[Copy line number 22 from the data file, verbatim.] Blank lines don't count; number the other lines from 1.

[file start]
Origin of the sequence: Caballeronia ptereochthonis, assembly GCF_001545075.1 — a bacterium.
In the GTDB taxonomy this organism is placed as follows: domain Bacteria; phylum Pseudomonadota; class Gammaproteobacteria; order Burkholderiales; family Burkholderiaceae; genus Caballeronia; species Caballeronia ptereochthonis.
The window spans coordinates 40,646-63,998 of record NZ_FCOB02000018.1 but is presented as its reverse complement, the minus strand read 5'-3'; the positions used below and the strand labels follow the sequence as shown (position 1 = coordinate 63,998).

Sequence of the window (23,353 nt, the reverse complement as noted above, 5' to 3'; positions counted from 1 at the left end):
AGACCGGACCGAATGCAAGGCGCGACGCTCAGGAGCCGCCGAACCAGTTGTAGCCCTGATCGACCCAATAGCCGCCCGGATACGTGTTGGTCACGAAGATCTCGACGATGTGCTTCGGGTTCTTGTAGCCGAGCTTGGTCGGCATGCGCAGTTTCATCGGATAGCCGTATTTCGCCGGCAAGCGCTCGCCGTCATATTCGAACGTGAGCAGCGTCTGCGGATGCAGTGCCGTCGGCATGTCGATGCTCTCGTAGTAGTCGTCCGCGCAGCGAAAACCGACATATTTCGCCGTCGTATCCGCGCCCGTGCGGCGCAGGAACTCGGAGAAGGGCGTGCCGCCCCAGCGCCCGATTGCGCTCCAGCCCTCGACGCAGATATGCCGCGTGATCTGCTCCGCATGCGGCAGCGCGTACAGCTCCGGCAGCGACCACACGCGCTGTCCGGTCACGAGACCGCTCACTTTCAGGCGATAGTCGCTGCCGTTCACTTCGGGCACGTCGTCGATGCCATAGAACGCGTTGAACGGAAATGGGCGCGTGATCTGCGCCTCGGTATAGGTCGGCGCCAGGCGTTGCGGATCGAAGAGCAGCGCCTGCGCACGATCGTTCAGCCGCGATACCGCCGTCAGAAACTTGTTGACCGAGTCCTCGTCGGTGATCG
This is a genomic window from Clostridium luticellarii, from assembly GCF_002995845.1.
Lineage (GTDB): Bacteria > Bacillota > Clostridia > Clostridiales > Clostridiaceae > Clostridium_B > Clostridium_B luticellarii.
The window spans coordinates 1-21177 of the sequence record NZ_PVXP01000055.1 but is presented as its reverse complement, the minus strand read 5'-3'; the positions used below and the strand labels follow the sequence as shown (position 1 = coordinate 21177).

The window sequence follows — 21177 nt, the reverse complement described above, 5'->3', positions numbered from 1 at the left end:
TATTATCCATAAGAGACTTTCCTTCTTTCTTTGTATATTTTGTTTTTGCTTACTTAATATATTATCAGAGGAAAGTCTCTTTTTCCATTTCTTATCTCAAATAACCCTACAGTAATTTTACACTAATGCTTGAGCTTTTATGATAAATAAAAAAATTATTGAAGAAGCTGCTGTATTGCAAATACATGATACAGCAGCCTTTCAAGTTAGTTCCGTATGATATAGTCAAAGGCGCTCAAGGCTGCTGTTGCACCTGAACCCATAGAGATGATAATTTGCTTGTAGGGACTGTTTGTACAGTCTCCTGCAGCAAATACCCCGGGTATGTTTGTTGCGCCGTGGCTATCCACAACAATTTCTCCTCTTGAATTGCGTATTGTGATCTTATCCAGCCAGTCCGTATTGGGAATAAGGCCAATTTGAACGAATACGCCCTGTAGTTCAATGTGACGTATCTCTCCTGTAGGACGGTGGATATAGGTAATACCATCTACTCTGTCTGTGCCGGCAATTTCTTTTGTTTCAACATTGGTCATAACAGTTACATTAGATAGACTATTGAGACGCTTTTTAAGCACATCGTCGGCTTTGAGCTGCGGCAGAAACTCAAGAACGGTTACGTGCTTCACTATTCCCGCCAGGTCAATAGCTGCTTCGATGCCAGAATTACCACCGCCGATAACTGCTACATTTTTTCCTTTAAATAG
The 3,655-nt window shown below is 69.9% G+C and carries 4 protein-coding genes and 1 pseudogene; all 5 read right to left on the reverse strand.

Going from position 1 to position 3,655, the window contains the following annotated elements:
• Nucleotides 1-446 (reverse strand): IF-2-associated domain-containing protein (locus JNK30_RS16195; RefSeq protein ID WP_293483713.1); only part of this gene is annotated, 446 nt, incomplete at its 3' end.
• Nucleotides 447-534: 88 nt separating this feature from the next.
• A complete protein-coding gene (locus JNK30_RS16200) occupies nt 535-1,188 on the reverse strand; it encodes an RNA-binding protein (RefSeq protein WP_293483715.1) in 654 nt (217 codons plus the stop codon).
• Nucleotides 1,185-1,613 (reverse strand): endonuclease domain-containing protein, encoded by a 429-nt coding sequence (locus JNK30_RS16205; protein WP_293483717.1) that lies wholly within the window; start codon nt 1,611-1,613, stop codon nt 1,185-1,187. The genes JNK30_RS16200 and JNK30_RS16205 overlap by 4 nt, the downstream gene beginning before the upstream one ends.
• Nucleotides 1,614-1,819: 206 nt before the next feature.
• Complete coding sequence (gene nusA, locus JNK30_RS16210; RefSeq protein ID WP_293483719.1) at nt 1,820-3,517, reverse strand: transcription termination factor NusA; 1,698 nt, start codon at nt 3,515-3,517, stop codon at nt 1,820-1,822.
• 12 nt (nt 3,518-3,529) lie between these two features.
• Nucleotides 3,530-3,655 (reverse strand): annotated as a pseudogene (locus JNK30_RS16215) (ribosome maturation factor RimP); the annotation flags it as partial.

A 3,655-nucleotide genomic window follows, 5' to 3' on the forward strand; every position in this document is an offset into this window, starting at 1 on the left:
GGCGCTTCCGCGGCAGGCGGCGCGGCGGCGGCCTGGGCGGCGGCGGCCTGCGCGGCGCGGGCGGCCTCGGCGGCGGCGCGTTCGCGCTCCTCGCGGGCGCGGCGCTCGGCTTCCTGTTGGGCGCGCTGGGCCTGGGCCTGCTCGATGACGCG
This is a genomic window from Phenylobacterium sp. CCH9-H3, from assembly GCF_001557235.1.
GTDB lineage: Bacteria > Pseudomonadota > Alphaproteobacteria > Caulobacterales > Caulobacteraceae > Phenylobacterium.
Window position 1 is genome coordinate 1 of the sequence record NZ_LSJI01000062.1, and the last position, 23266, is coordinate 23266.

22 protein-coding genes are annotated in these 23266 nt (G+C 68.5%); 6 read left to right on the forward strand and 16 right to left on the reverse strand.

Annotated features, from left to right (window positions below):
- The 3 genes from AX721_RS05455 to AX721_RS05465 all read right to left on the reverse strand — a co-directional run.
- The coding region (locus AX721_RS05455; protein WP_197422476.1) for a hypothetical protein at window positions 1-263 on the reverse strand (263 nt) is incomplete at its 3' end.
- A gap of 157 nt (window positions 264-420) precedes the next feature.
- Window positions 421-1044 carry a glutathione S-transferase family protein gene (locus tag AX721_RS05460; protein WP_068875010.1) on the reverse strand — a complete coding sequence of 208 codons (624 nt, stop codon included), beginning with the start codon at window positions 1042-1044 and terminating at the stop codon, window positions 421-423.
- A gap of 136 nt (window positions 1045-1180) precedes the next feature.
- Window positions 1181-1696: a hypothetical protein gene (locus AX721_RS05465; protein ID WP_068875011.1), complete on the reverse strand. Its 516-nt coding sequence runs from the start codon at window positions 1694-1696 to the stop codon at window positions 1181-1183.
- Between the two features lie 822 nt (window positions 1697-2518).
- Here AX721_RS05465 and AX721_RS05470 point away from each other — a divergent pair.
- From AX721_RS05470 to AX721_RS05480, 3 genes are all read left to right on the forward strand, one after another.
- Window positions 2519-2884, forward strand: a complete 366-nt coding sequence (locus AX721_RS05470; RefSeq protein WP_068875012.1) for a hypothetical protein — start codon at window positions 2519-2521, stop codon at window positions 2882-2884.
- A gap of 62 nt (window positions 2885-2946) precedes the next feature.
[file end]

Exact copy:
GGCGCTTCCGCGGCAGGCGGCGCGGCGGCGGCCTGGGCGGCGGCGGCCTGCGCGGCGCGGGCGGCCTCGGCGGCGGCGCGTTCGCGCTCCTCGCGGGCGCGGCGCTCGGCTTCCTGTTGGGCGCGCTGGGCCTGGGCCTGCTCGATGACGCG